Tag Archives: women’s heart attacks

How does it really feel to have a heart attack? Female survivors answer that question

30 Jul

by Carolyn Thomas    @HeartSisters

Having a heart attack felt nothing like how I thought it would feel.   For one thing, unlike sudden cardiac arrest, in which the heart stops beating and you stop breathing, during my heart attack (myocardial infarction), my heart continued beating, and I was walking, talking and conscious throughout despite horrific symptoms – so how could I possibly be having a heart attack?

Like most women, I’d never really thought about my heart – except maybe years ago when running up that killer Quadra Street hill with my running group. Yet we know that heart disease kills six times more women than breast cancer does each year (in fact, it kills more women than all forms of cancer combined).

Women need to know all the potential symptoms of a heart attack – both typical and atypical – and seek immediate medical help if these symptoms do hit.  So I asked some survivors to share their very first symptoms. Their heart attack stories may surprise you:
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How women can tell if they’re headed for a heart attack

28 Aug

by Carolyn Thomas  @HeartSisters

When Dr. Jean McSweeney from the University of Arkansas for Medical Sciences interviewed hundreds of heart attack survivors, she discovered something surprising: 95 percent of the women she interviewed actually suspected something was very wrong in the months leading up to their attack.

But even these early warning prodromal symptoms didn’t necessarily send women to the doctor, as reported in Dr. McSweeney’s study, published in the medical journal, Circulation.(1)  And for those women who did seek help, doctors often failed to identify their problems as being heart-related.
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Be your own hero during a heart attack

1 May

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by Carolyn Thomas    @HeartSisters

Today, I’m happy to share with you the story of an unusual milestone in life that you may not be familiar with unless you, too, are a heart patient: it’s the Heart-iversary celebration that marks another year since the day you survived a cardiac event. 

My own Heart-iversary is coming up on May 6th, but just recently Laura Haywood-Cory wrote about celebrating the seven year milestone since she survived a heart attack caused by a Spontaneous Coronary Artery Dissection (SCAD).  With Laura’s permission, I’m running her reflections here on this celebration: Continue reading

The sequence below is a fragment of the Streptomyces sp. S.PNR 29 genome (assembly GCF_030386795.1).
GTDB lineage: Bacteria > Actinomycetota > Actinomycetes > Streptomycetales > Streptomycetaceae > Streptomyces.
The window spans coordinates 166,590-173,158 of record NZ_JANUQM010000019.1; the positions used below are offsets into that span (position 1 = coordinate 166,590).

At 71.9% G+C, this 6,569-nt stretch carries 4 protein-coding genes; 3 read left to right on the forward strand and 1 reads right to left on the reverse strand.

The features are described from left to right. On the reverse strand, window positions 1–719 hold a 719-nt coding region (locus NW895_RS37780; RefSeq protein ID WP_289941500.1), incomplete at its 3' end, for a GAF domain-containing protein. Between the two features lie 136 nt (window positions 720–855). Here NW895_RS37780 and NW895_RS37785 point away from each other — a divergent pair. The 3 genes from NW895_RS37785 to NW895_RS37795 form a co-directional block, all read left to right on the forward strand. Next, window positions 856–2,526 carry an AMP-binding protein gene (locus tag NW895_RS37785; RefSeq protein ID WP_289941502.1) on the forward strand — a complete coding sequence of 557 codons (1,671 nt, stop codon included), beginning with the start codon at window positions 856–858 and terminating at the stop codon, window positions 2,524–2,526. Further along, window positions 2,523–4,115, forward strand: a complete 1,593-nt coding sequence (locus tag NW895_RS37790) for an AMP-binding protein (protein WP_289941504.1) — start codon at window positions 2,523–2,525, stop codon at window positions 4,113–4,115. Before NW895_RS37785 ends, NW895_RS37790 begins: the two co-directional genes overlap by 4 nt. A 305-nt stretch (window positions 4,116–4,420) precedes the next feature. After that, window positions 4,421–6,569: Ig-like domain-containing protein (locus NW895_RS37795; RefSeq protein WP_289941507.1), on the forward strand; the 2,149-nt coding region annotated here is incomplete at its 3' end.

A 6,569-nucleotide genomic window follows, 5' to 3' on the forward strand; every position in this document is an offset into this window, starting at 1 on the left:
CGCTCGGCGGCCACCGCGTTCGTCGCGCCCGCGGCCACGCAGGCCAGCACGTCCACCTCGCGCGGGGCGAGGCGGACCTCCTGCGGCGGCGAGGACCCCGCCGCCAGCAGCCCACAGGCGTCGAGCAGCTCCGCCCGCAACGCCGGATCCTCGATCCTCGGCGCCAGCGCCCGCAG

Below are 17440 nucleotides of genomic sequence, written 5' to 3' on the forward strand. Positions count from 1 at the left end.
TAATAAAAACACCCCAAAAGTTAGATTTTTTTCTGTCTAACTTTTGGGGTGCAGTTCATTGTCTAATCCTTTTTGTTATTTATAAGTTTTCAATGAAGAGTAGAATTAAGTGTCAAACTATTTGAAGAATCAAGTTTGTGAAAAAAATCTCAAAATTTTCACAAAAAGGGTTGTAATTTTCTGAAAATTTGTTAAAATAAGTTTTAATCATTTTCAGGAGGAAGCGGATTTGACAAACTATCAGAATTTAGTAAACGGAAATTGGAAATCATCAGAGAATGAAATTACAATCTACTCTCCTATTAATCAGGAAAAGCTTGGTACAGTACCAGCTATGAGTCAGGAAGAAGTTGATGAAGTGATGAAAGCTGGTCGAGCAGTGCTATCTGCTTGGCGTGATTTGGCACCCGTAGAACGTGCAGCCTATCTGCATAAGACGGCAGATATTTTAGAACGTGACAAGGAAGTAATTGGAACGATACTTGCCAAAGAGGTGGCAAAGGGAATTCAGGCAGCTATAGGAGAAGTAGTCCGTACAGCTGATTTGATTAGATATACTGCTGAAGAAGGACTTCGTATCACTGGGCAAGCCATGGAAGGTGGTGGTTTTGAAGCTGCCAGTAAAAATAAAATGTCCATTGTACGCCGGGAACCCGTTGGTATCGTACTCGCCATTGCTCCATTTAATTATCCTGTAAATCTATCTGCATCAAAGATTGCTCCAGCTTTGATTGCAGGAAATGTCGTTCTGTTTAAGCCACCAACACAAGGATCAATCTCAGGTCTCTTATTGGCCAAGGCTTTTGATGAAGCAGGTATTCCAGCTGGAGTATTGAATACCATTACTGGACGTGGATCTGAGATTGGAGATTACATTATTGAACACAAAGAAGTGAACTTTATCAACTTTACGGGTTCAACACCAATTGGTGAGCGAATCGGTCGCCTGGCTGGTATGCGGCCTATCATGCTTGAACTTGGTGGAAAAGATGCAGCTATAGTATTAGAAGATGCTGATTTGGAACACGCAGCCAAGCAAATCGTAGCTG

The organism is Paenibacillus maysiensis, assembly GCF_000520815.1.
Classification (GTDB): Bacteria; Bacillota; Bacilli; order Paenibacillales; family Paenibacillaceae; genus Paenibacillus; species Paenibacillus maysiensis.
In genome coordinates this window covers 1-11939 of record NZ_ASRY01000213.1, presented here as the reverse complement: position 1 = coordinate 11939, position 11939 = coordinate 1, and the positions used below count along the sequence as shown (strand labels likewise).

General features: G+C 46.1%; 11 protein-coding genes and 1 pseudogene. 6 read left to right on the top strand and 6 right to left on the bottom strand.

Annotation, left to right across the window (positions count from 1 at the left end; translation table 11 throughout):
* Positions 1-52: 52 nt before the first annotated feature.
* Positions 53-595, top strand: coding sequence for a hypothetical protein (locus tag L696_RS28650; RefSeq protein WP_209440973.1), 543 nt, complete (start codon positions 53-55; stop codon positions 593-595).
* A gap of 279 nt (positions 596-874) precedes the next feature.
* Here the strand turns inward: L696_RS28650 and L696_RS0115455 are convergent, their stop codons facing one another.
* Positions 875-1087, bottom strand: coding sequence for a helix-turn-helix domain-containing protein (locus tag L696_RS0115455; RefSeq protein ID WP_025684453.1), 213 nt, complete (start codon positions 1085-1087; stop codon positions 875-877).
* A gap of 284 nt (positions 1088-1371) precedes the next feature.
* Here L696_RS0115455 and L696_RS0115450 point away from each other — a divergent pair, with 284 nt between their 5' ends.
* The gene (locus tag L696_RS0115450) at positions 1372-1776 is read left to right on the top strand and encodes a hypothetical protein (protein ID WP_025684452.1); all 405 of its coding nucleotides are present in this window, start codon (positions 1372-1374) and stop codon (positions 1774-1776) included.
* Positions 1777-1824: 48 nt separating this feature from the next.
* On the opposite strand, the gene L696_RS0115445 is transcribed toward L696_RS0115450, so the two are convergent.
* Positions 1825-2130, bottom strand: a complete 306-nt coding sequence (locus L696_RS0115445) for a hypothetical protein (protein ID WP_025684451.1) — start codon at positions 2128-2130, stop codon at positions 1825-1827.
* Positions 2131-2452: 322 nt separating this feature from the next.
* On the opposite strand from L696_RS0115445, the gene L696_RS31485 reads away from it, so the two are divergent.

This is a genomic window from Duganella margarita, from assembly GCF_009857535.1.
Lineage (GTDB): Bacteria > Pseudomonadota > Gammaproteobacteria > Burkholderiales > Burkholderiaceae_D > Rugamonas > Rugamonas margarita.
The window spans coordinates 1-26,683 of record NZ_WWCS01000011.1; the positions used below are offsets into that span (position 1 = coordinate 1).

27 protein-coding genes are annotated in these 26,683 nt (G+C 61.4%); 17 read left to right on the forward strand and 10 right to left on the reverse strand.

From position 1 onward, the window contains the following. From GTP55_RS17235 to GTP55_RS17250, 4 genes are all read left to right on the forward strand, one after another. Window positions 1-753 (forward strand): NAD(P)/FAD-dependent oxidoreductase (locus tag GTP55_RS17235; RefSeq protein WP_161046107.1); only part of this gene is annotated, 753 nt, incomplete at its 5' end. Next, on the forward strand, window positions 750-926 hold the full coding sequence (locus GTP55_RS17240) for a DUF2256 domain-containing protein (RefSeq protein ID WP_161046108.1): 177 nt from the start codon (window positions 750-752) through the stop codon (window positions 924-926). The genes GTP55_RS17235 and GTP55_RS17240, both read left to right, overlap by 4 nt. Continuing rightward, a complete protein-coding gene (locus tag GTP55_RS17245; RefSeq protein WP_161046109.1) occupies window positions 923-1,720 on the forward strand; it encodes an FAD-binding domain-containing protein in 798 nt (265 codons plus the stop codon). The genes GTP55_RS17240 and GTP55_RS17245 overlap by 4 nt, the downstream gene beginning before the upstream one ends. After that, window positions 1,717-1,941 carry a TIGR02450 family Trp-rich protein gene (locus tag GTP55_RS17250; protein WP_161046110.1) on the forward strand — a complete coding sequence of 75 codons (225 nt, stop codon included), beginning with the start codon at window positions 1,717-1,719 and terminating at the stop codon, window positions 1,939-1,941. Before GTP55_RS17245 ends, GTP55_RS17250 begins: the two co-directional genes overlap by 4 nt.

How can we get female heart patients past ER gatekeepers?

15 Nov

by Carolyn Thomas  @HeartSisters

Sometimes, people in my women’s heart health presentation audiences ask me if I’ve ever gone back to confront the physician who had misdiagnosed me with indigestion and sent me home from the E.R. – despite my textbook heart attack symptoms of chest pain, nausea, sweating and pain radiating down my left arm.  No, my heart sisters, I never did. But what did happen was, I think, even more satisfyingly juicy.   

Months after surviving that heart attack, and freshly fortified with Mayo Clinic cred after graduating from their annual WomenHeart Science & Leadership training for women with heart disease, I received an invitation to share what I’d just learned at Mayo to local docs and nurses working in Emergency Medicine.  I was offered one whole hour on the agenda of their annual Staff Education Day to talk about my own fateful misdiagnosis – and how, according to the Mayo Women’s Heart Clinic, that scenario might be avoided for future female heart patients like me: women who present with textbook cardiac symptoms but “normal” diagnostic tests. 

And as a patient advocate recently told physicians at a national symposium on integrated health care:

“The only way to heal a bad experience is to make it better for the next person.”   Continue reading

Squishing, burning and implanting your heart troubles away

8 Mar

by Carolyn Thomas  @HeartSisters

Like the eminently quotable cardiologist Dr. John Mandrola once wrote on one of my favourite heart blogs:

“We urge patients to eat less, exercise more, and not to smoke. But when they don’t do these things, we still squish their blockages, burn their rogue electrical circuits, and implant lifesaving devices in their hearts.”

As a heart attack survivor, one of the Big Lessons for me has been that although my doctors can “squish, burn and implant” all they like, their heroic efforts do not address what originally caused this damage to my coronary arteries in the first place.   Continue reading